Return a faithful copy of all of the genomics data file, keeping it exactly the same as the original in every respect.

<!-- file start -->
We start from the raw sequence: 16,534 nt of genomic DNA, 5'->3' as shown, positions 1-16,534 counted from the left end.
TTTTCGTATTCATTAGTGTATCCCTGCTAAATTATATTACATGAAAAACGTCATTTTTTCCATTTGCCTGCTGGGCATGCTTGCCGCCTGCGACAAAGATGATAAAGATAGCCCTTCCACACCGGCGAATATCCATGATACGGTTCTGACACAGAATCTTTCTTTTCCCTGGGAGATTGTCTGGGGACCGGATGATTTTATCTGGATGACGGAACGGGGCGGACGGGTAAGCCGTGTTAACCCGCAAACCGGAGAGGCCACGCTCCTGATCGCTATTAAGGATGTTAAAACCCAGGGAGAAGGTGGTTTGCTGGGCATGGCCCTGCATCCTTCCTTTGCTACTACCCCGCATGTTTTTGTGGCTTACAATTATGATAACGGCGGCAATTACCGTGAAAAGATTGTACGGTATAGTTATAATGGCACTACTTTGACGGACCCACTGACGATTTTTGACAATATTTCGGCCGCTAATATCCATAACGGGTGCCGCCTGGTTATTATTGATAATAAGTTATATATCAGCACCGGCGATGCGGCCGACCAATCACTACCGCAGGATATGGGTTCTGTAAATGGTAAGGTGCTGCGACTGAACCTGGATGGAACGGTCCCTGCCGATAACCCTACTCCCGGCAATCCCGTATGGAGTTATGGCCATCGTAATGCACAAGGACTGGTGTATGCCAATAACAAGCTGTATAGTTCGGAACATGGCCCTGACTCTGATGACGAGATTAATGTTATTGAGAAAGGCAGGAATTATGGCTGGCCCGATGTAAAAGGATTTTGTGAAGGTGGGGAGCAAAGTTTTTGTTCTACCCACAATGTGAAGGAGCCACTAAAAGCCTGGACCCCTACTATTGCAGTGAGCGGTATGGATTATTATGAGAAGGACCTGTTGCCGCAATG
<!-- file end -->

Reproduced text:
We start from the raw sequence: 16,534 nt of genomic DNA, 5'->3' as shown, positions 1-16,534 counted from the left end.
TTTTCGTATTCATTAGTGTATCCCTGCTAAATTATATTACATGAAAAACGTCATTTTTTCCATTTGCCTGCTGGGCATGCTTGCCGCCTGCGACAAAGATGATAAAGATAGCCCTTCCACACCGGCGAATATCCATGATACGGTTCTGACACAGAATCTTTCTTTTCCCTGGGAGATTGTCTGGGGACCGGATGATTTTATCTGGATGACGGAACGGGGCGGACGGGTAAGCCGTGTTAACCCGCAAACCGGAGAGGCCACGCTCCTGATCGCTATTAAGGATGTTAAAACCCAGGGAGAAGGTGGTTTGCTGGGCATGGCCCTGCATCCTTCCTTTGCTACTACCCCGCATGTTTTTGTGGCTTACAATTATGATAACGGCGGCAATTACCGTGAAAAGATTGTACGGTATAGTTATAATGGCACTACTTTGACGGACCCACTGACGATTTTTGACAATATTTCGGCCGCTAATATCCATAACGGGTGCCGCCTGGTTATTATTGATAATAAGTTATATATCAGCACCGGCGATGCGGCCGACCAATCACTACCGCAGGATATGGGTTCTGTAAATGGTAAGGTGCTGCGACTGAACCTGGATGGAACGGTCCCTGCCGATAACCCTACTCCCGGCAATCCCGTATGGAGTTATGGCCATCGTAATGCACAAGGACTGGTGTATGCCAATAACAAGCTGTATAGTTCGGAACATGGCCCTGACTCTGATGACGAGATTAATGTTATTGAGAAAGGCAGGAATTATGGCTGGCCCGATGTAAAAGGATTTTGTGAAGGTGGGGAGCAAAGTTTTTGTTCTACCCACAATGTGAAGGAGCCACTAAAAGCCTGGACCCCTACTATTGCAGTGAGCGGTATGGATTATTATGAGAAGGACCTGTTGCCGCAATG